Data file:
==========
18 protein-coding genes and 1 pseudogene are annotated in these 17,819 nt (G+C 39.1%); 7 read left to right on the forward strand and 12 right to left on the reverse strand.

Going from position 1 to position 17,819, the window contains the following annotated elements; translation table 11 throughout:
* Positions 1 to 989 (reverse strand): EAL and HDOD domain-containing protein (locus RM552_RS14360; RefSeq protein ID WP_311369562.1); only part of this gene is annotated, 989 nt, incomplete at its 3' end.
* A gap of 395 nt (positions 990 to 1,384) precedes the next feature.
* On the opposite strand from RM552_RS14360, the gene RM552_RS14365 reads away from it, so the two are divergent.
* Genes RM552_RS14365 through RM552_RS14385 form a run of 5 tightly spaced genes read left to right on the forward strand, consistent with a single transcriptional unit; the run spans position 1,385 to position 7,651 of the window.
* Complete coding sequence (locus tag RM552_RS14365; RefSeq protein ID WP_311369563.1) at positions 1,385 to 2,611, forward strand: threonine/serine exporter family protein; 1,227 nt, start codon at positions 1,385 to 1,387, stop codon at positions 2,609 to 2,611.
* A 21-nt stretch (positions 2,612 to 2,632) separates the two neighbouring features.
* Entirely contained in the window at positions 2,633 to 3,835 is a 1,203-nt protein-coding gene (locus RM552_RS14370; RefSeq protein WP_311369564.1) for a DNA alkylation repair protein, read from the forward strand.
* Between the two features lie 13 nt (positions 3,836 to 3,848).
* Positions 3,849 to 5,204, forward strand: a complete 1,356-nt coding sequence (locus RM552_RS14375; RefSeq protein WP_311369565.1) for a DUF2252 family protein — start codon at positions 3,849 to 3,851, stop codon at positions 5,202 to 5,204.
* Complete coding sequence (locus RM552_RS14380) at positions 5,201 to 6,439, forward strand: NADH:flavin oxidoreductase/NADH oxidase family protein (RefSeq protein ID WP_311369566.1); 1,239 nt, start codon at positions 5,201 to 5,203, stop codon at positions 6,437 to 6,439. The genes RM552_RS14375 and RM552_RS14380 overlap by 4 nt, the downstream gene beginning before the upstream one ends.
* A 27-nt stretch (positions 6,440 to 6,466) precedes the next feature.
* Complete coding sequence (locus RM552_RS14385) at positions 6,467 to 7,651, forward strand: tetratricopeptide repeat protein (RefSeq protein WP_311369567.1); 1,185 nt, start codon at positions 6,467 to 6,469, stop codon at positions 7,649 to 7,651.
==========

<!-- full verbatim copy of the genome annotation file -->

18 protein-coding genes and 1 pseudogene are annotated in these 17,819 nt (G+C 39.1%); 7 read left to right on the forward strand and 12 right to left on the reverse strand.

Going from position 1 to position 17,819, the window contains the following annotated elements; translation table 11 throughout:
* Positions 1 to 989 (reverse strand): EAL and HDOD domain-containing protein (locus RM552_RS14360; RefSeq protein ID WP_311369562.1); only part of this gene is annotated, 989 nt, incomplete at its 3' end.
* A gap of 395 nt (positions 990 to 1,384) precedes the next feature.
* On the opposite strand from RM552_RS14360, the gene RM552_RS14365 reads away from it, so the two are divergent.
* Genes RM552_RS14365 through RM552_RS14385 form a run of 5 tightly spaced genes read left to right on the forward strand, consistent with a single transcriptional unit; the run spans position 1,385 to position 7,651 of the window.
* Complete coding sequence (locus tag RM552_RS14365; RefSeq protein ID WP_311369563.1) at positions 1,385 to 2,611, forward strand: threonine/serine exporter family protein; 1,227 nt, start codon at positions 1,385 to 1,387, stop codon at positions 2,609 to 2,611.
* A 21-nt stretch (positions 2,612 to 2,632) separates the two neighbouring features.
* Entirely contained in the window at positions 2,633 to 3,835 is a 1,203-nt protein-coding gene (locus RM552_RS14370; RefSeq protein WP_311369564.1) for a DNA alkylation repair protein, read from the forward strand.
* Between the two features lie 13 nt (positions 3,836 to 3,848).
* Positions 3,849 to 5,204, forward strand: a complete 1,356-nt coding sequence (locus RM552_RS14375; RefSeq protein WP_311369565.1) for a DUF2252 family protein — start codon at positions 3,849 to 3,851, stop codon at positions 5,202 to 5,204.
* Complete coding sequence (locus RM552_RS14380) at positions 5,201 to 6,439, forward strand: NADH:flavin oxidoreductase/NADH oxidase family protein (RefSeq protein ID WP_311369566.1); 1,239 nt, start codon at positions 5,201 to 5,203, stop codon at positions 6,437 to 6,439. The genes RM552_RS14375 and RM552_RS14380 overlap by 4 nt, the downstream gene beginning before the upstream one ends.
* A 27-nt stretch (positions 6,440 to 6,466) precedes the next feature.
* Complete coding sequence (locus RM552_RS14385) at positions 6,467 to 7,651, forward strand: tetratricopeptide repeat protein (RefSeq protein WP_311369567.1); 1,185 nt, start codon at positions 6,467 to 6,469, stop codon at positions 7,649 to 7,651.